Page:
General McMaster does not seem to agree. His predecessor “put Iran on notice,” but McMaster avoids even the sort of verbal conflict with the Islamic Republic that many expected on the occasion of Nowruz, the Persian New Year, that just arrived. Instead of denouncing the Tehran regime, the official American statement was bland. Short version: “I hope you have a fine time, especially all my Iranian-American friends.” Not a word about Iranian-American hostages in Tehran, nor about the constant Iranian threats against the United States, nor about the calls to kill Americans.

So there’s some good words from Tillerson and Haley, and some weak words from the Oval Office. There is still no definition of our mission in the global war, and no strategy for victory.

We’ll see that—or not—soon enough.

Tillerson pledges long-term US military role in Iraq and Syria

March 24, 2017 Leave a comment
Jordan Shilton

US Secretary of State Rex Tillerson declared Washington’s intention to keep troops deployed more or less indefinitely in the territories now occupied by Islamic State in Iraq and Syria in remarks delivered at the beginning of a two-day meeting of the US-organized anti-ISIS coalition in Washington.

“The military power of the coalition will remain where this fraudulent caliphate has existed in order to set the conditions for a full recovery from the tyranny of ISIS,” he told an audience that included Iraqi Prime Minister Haider al-Abadi. He gave no indication of when, if ever, US troops could be withdrawn from a war zone extending across Iraq and Syria, where there has been fighting of greater or lesser intensity throughout the 14 years since the US first invaded Iraq.

Tillerson also called for the establishment of “interim zones of stability” in Syria to which refugees from the US-instigated civil war that has raged throughout that country for the past six years could be forcibly returned. Areas will be deemed “safe” if they have been initially cleared of ISIS, an absurdly low standard given the deadly conflicts which continue to rage between different factions in the Syrian civil war.

He also stressed that these areas would come under the control of local governments installed by Washington, presumably drawn from the Kurds and Sunni Islamist opposition forces sponsored by the Pentagon and CIA as part of the US war for regime change against the Assad government in Damascus.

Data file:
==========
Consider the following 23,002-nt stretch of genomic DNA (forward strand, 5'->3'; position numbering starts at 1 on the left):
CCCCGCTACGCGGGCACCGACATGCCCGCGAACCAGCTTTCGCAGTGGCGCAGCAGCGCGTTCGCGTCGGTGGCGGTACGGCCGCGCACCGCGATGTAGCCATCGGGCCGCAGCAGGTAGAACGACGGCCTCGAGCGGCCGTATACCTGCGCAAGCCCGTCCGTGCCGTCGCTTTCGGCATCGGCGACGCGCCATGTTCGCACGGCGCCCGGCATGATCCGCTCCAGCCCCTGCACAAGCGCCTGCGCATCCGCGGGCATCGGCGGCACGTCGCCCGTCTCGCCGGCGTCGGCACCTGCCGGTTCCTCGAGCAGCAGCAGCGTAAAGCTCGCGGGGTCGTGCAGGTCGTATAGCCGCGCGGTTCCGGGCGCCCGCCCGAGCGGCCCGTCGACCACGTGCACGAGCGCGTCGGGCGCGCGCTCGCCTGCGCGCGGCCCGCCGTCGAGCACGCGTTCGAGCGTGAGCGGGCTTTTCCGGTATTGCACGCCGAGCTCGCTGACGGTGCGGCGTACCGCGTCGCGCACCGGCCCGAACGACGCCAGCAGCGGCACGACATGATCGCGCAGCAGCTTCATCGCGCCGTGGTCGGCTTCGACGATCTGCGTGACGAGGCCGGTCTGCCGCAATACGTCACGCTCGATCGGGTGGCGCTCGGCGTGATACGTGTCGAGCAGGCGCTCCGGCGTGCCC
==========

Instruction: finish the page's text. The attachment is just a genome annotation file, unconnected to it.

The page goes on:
Trump’s secretary of state also demanded a greater commitment both militarily and financially from the 68 countries represented at the meeting. A State Department release prior to the meeting said a key goal would be to “accelerate international efforts to defeat ISIS.”

Tillerson emphasized that US troops would effectively be engaged in a permanent occupation of neighboring Iraq. Even after ISIS is defeated in Mosul, where hundreds of civilians have been killed by the US-backed offensive on the Iraq’s second-largest city, the US military would remain there, Tillerson insisted.

“Local leaders and local governments will take on the process of restoring their communities in the wake of ISIS with our support,” he said. “The development of a rejuvenated civil society in these places will lead to a disenfranchisement of ISIS and the emergence of stability and peace where there was once chaos and suffering. But none of this will happen automatically. We all need to support this effort.”

Such bogus claims about bringing “democracy” and “freedom” to Iraq were employed by the Bush administration in 2003 to justify its illegal invasion, which led to the deaths of upwards of a million Iraqis and helped create the conditions under which ISIS could emerge.

Under Obama and now Trump, Washington has seized on the threat posed by ISIS to justify a bloody war in the Middle East which has already claimed the lives of hundreds of thousands. Behind the propaganda, US imperialism’s real goal is the consolidation of its control over the energy-rich region by bringing about regime change in Damascus and stabilizing the puppet government in Baghdad. In the process, the United States and its imperialist allies have laid waste to both countries, claimed the lives of hundreds of thousands and forced millions more to flee their homes.

In a remark that amounts to a blank check to the US to wage war wherever it sees fit, Tillerson ominously warned that ISIS could emerge anywhere after it is defeated in the current fighting. “As we stabilize areas encompassing ISIS’s physical caliphate in Iraq and Syria, we also must prevent their seeds of hatred from taking root elsewhere,” he said. “We must ensure ISIS cannot gain or maintain footholds in new regions of the world.”